|Re: Creating local variables in RPL|
Message #4 Posted by James M. Prange (Michigan) on 22 Apr 2007, 3:34 a.m.,
in response to message #3 by Ron Allen
A procedure (program or algebric object) can use any local variable already existing or defined for it, provided that a more recently created local variable with the same name doesn't exist.
In other words, an "inner" procedure can use a local variable defined for any "outer" procedure, but an outer procedure can't use any local variable defined only for its inner procedures.
A new, entirely separate, local variable can be defined with the same name as an already existing local variable. Only the most recently created (inner-most) existing local variable with a particular name is accessible.
Note that the index of FOR loop is actually a local variable, existing for as long as the loop is running, so suppose that I define a local variable n for a program, and then use n as a FOR loop index name; in that case, any use of n within the loop uses the loop index, not the local variable n previously defined for the program.
Also, local names can be the same as command names, library command names, or global names. So you could have a local variable named, for example, SIN, or i, or e, in which case only the local variable could be accessed, not the command with the same name.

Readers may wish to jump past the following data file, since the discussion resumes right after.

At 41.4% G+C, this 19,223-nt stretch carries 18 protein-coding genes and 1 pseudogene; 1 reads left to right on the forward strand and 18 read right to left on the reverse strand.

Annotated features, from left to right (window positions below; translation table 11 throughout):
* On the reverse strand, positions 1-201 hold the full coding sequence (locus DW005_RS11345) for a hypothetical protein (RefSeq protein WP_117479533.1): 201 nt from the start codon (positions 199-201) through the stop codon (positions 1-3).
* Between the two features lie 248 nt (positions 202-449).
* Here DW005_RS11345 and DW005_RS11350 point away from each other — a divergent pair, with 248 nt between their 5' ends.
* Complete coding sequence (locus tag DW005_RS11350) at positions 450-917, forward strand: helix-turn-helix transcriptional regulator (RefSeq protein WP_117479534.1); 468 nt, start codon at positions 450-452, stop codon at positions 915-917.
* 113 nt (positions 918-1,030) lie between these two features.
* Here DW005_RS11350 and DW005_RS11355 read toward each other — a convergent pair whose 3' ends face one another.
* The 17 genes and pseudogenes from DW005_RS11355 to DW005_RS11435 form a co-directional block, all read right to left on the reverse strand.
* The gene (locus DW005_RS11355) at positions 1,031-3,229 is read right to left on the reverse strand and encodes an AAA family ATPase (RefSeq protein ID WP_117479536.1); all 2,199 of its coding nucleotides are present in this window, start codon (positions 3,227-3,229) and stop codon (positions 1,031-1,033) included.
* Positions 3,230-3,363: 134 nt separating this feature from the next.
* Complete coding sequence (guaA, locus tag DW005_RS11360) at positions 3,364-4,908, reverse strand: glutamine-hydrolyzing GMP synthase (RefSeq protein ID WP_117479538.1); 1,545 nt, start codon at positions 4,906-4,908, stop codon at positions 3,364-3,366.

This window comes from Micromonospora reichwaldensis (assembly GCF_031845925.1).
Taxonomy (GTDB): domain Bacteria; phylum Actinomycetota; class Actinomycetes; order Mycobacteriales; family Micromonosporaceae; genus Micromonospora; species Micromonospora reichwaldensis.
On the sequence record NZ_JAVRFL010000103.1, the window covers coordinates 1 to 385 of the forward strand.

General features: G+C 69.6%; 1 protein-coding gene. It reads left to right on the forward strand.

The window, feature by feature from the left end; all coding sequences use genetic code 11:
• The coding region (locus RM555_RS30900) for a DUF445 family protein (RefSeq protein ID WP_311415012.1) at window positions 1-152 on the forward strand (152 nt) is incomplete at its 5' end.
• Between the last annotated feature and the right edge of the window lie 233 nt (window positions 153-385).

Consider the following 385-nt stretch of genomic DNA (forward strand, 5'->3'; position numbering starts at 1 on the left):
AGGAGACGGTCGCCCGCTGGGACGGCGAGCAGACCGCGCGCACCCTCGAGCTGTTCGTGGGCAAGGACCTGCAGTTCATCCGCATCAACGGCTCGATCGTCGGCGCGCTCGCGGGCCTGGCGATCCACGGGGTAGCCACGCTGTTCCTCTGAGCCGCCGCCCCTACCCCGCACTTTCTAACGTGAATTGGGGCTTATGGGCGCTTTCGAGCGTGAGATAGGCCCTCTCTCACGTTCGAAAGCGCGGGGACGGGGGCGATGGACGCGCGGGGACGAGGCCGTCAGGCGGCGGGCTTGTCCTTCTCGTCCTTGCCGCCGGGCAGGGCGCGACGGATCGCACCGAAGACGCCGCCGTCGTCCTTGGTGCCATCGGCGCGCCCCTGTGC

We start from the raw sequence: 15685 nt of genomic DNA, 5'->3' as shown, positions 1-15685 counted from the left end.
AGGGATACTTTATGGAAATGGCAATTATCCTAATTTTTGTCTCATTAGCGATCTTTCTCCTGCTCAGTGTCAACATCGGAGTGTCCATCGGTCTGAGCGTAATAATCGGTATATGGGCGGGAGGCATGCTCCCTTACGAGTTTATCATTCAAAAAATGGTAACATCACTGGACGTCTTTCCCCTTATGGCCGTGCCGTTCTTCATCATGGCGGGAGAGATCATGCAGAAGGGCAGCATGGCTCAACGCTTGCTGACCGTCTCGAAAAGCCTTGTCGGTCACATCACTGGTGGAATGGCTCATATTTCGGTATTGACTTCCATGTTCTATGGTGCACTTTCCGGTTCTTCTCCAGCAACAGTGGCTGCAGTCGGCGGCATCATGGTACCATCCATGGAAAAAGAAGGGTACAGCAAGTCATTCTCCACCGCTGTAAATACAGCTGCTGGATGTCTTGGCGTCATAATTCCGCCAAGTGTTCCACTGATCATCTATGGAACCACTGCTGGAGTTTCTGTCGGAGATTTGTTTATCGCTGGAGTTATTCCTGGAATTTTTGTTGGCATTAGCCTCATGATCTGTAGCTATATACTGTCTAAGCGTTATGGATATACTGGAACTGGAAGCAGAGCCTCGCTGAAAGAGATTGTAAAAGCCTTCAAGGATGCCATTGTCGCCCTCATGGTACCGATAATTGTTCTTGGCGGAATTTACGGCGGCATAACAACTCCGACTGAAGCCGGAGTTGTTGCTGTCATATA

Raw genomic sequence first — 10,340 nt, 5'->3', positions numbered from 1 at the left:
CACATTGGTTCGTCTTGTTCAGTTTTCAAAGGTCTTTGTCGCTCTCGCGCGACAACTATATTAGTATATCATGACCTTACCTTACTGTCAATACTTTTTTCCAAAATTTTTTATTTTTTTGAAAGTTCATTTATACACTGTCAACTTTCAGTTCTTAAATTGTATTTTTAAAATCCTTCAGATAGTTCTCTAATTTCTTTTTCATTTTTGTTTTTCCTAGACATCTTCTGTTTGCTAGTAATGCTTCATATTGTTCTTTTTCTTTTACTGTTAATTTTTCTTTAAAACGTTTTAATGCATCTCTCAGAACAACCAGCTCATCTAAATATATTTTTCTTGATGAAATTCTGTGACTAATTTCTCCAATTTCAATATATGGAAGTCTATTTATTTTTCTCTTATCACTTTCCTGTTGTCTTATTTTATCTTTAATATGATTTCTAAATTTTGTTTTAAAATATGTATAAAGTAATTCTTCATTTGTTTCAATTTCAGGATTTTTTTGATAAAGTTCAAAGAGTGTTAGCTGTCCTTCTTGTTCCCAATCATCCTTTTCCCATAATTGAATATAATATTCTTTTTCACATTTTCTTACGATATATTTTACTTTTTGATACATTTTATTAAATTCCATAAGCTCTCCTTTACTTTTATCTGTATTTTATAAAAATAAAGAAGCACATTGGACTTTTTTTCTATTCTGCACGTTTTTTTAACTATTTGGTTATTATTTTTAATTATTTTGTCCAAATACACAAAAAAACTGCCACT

If you use the HALT command, or various other commands that suspend program execution, any existing local variable is retained, and may be used while the "suspended environment" exists, as long as a newer local variable with the same name doesn't exist.
I'd forgotten about "compiled local variables". Starting with the 48G series, any name beginning with a <- character will be compiled as a local name, even if a local variable with that name doesn't currently exist and isn't being created. This simplifies using a local variable within a program (to be stored in a global variable) which will be called by name from within another program which defines that local variable. But note that compiling the name as local doesn't actually create a local variable; to use a local variable, it has to be currently defined.
If you try to evaluate a local name for which no local variable is currently defined, you get (what else?) an "Undefined Local Name" error.